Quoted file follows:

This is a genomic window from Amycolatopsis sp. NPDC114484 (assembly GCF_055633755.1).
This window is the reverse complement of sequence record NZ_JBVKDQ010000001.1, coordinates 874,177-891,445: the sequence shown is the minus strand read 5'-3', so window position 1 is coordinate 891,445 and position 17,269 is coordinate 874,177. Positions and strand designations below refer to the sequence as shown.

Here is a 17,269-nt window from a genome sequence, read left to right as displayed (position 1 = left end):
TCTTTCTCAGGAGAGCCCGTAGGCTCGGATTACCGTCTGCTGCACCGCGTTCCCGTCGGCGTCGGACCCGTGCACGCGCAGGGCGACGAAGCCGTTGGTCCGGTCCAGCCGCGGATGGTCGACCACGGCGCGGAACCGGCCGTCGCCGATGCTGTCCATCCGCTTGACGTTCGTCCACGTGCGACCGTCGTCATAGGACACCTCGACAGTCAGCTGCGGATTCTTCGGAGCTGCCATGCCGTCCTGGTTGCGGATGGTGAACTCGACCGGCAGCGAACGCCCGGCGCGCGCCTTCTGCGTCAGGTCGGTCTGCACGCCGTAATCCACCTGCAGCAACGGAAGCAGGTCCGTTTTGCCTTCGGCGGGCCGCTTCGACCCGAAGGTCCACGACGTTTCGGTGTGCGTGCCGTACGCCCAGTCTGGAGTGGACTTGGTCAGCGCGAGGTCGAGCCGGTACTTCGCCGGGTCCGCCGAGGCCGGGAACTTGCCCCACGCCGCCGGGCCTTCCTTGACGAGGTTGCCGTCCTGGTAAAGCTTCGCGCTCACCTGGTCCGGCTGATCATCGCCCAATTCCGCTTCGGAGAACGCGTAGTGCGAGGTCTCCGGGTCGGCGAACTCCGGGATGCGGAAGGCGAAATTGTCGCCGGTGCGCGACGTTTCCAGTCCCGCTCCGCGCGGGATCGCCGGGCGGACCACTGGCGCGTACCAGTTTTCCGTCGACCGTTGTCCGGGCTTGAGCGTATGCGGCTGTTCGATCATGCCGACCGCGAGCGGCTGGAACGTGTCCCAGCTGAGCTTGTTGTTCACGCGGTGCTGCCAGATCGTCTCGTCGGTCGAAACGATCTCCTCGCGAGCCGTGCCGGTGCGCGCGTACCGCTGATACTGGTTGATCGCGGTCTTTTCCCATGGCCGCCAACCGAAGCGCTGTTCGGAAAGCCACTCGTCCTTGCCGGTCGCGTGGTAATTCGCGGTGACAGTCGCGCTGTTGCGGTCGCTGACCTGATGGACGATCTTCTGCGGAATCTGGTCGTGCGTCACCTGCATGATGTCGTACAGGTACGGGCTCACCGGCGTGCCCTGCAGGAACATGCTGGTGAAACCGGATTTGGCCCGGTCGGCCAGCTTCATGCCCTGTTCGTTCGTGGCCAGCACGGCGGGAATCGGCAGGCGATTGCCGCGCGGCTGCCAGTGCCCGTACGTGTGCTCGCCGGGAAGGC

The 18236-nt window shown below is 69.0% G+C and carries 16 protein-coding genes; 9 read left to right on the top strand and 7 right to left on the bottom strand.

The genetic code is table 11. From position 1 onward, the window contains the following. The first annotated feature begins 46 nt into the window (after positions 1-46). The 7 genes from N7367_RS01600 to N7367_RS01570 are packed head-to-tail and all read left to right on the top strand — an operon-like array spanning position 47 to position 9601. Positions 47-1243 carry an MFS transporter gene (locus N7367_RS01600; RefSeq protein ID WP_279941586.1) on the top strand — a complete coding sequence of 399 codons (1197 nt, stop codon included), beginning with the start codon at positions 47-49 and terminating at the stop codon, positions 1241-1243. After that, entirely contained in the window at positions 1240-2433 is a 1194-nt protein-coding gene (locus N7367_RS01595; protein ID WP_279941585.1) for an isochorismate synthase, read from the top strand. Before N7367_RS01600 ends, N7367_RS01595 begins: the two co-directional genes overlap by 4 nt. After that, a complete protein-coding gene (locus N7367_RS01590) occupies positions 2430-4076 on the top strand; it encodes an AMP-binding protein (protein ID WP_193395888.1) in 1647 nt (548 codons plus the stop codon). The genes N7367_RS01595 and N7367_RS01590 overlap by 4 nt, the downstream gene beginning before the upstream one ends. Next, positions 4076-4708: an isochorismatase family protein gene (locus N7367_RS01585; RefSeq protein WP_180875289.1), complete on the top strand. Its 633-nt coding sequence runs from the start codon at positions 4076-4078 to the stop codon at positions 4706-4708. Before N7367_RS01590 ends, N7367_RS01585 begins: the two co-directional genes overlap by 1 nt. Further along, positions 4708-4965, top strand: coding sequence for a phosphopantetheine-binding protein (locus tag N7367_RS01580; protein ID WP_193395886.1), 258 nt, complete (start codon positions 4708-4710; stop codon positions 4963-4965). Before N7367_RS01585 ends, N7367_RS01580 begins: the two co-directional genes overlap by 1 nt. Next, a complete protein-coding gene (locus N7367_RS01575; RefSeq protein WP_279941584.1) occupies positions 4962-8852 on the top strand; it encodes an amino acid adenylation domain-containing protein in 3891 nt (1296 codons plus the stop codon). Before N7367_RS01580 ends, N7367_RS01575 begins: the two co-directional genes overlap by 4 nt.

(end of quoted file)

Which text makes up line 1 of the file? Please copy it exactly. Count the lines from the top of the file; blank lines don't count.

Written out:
This is a genomic window from Amycolatopsis sp. NPDC114484 (assembly GCF_055633755.1).